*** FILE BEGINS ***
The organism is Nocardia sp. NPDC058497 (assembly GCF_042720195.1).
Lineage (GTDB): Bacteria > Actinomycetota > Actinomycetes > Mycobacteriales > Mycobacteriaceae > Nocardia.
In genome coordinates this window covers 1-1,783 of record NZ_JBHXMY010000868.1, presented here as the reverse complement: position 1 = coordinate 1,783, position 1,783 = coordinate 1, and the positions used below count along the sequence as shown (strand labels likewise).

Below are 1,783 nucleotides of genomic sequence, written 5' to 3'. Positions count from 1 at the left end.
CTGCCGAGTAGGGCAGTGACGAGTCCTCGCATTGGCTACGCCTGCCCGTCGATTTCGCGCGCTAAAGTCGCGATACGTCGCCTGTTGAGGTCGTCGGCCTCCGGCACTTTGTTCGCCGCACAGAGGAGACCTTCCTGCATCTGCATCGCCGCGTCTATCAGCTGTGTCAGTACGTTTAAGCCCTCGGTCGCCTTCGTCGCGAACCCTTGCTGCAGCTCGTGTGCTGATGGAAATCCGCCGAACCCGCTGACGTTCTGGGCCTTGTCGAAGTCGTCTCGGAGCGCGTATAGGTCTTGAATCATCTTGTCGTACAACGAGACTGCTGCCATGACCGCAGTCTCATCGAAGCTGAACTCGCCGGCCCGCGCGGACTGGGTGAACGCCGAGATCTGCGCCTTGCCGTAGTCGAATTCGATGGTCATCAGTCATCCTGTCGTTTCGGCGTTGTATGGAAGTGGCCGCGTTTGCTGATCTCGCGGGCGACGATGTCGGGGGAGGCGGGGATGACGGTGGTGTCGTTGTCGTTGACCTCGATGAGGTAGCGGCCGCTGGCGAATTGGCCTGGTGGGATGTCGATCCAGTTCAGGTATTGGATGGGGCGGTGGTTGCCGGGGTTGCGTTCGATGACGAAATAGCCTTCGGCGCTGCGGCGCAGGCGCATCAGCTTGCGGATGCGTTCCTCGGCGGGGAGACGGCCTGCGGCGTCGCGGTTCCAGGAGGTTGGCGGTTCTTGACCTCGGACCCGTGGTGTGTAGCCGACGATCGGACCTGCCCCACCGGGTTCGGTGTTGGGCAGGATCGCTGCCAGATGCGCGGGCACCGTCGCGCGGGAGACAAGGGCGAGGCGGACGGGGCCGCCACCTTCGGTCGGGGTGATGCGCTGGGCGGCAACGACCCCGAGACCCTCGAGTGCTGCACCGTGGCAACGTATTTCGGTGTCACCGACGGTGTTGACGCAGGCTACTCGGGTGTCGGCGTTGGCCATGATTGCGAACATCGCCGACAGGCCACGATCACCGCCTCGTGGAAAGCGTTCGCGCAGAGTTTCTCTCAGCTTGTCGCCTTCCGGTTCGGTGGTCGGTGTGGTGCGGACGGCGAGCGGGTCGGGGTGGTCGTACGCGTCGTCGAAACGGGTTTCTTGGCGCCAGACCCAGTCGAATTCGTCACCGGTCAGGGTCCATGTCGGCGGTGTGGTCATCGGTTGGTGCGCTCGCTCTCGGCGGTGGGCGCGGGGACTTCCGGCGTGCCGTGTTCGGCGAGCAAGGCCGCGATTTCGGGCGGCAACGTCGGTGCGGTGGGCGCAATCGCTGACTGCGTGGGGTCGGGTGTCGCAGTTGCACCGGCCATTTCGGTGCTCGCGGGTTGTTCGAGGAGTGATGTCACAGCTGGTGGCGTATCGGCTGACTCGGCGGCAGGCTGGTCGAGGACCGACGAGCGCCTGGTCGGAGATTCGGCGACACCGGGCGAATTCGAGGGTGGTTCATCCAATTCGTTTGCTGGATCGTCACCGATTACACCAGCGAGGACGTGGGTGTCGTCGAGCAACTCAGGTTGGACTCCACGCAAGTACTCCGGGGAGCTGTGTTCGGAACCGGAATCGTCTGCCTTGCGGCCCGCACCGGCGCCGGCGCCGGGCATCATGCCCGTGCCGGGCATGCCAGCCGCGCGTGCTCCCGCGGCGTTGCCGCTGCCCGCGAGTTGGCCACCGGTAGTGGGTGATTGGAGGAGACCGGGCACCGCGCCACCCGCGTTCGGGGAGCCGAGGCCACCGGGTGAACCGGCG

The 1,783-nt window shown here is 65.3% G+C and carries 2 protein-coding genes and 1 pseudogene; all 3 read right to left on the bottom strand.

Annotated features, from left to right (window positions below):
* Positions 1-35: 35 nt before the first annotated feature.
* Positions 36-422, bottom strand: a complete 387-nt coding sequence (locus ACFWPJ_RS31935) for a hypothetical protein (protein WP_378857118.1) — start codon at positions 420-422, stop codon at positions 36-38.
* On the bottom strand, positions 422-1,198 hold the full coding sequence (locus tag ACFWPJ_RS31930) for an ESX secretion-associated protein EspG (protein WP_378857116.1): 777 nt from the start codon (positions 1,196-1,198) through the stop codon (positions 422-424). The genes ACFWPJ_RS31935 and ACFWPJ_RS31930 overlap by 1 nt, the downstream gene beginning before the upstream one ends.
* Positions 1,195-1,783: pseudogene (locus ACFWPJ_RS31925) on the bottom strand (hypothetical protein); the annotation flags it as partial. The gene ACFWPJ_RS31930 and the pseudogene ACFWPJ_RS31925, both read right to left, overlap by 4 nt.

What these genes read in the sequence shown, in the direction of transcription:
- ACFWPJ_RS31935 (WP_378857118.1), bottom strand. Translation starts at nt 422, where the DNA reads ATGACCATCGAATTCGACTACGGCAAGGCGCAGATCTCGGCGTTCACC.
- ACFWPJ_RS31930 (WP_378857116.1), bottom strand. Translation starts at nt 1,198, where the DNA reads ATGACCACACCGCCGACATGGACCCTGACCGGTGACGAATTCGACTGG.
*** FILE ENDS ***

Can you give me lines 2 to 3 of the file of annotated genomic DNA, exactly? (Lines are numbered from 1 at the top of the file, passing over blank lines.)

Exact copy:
Lineage (GTDB): Bacteria > Actinomycetota > Actinomycetes > Mycobacteriales > Mycobacteriaceae > Nocardia.
In genome coordinates this window covers 1-1,783 of record NZ_JBHXMY010000868.1, presented here as the reverse complement: position 1 = coordinate 1,783, position 1,783 = coordinate 1, and the positions used below count along the sequence as shown (strand labels likewise).